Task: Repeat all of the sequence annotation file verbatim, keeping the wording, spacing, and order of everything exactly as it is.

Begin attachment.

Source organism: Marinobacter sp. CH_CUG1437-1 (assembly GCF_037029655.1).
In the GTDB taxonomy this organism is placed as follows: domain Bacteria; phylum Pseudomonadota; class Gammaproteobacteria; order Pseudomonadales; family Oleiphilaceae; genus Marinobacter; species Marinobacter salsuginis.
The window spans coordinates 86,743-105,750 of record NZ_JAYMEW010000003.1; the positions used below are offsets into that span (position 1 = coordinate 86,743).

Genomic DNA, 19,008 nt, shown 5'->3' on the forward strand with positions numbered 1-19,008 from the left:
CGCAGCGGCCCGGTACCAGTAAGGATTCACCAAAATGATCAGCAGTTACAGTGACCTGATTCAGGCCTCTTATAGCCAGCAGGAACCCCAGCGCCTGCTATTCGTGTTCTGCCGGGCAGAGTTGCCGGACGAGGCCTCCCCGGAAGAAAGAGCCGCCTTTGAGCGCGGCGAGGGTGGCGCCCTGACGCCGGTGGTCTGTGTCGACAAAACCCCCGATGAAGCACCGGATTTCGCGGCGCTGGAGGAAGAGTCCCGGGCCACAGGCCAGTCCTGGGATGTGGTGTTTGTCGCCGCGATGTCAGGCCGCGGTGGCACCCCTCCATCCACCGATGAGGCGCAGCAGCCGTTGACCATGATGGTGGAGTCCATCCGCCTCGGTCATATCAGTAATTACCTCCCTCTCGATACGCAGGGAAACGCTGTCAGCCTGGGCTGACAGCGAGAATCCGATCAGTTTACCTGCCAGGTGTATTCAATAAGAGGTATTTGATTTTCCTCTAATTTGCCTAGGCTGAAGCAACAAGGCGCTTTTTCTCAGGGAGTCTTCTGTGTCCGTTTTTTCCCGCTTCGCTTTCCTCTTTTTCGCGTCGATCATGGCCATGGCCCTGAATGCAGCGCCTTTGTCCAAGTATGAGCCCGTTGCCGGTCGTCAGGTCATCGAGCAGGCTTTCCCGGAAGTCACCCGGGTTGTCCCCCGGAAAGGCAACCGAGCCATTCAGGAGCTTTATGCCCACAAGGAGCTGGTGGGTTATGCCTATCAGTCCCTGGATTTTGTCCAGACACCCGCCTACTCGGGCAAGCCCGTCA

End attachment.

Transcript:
Source organism: Marinobacter sp. CH_CUG1437-1 (assembly GCF_037029655.1).
In the GTDB taxonomy this organism is placed as follows: domain Bacteria; phylum Pseudomonadota; class Gammaproteobacteria; order Pseudomonadales; family Oleiphilaceae; genus Marinobacter; species Marinobacter salsuginis.
The window spans coordinates 86,743-105,750 of record NZ_JAYMEW010000003.1; the positions used below are offsets into that span (position 1 = coordinate 86,743).

Genomic DNA, 19,008 nt, shown 5'->3' on the forward strand with positions numbered 1-19,008 from the left:
CGCAGCGGCCCGGTACCAGTAAGGATTCACCAAAATGATCAGCAGTTACAGTGACCTGATTCAGGCCTCTTATAGCCAGCAGGAACCCCAGCGCCTGCTATTCGTGTTCTGCCGGGCAGAGTTGCCGGACGAGGCCTCCCCGGAAGAAAGAGCCGCCTTTGAGCGCGGCGAGGGTGGCGCCCTGACGCCGGTGGTCTGTGTCGACAAAACCCCCGATGAAGCACCGGATTTCGCGGCGCTGGAGGAAGAGTCCCGGGCCACAGGCCAGTCCTGGGATGTGGTGTTTGTCGCCGCGATGTCAGGCCGCGGTGGCACCCCTCCATCCACCGATGAGGCGCAGCAGCCGTTGACCATGATGGTGGAGTCCATCCGCCTCGGTCATATCAGTAATTACCTCCCTCTCGATACGCAGGGAAACGCTGTCAGCCTGGGCTGACAGCGAGAATCCGATCAGTTTACCTGCCAGGTGTATTCAATAAGAGGTATTTGATTTTCCTCTAATTTGCCTAGGCTGAAGCAACAAGGCGCTTTTTCTCAGGGAGTCTTCTGTGTCCGTTTTTTCCCGCTTCGCTTTCCTCTTTTTCGCGTCGATCATGGCCATGGCCCTGAATGCAGCGCCTTTGTCCAAGTATGAGCCCGTTGCCGGTCGTCAGGTCATCGAGCAGGCTTTCCCGGAAGTCACCCGGGTTGTCCCCCGGAAAGGCAACCGAGCCATTCAGGAGCTTTATGCCCACAAGGAGCTGGTGGGTTATGCCTATCAGTCCCTGGATTTTGTCCAGACACCCGCCTACTCGGGCAAGCCCGTCA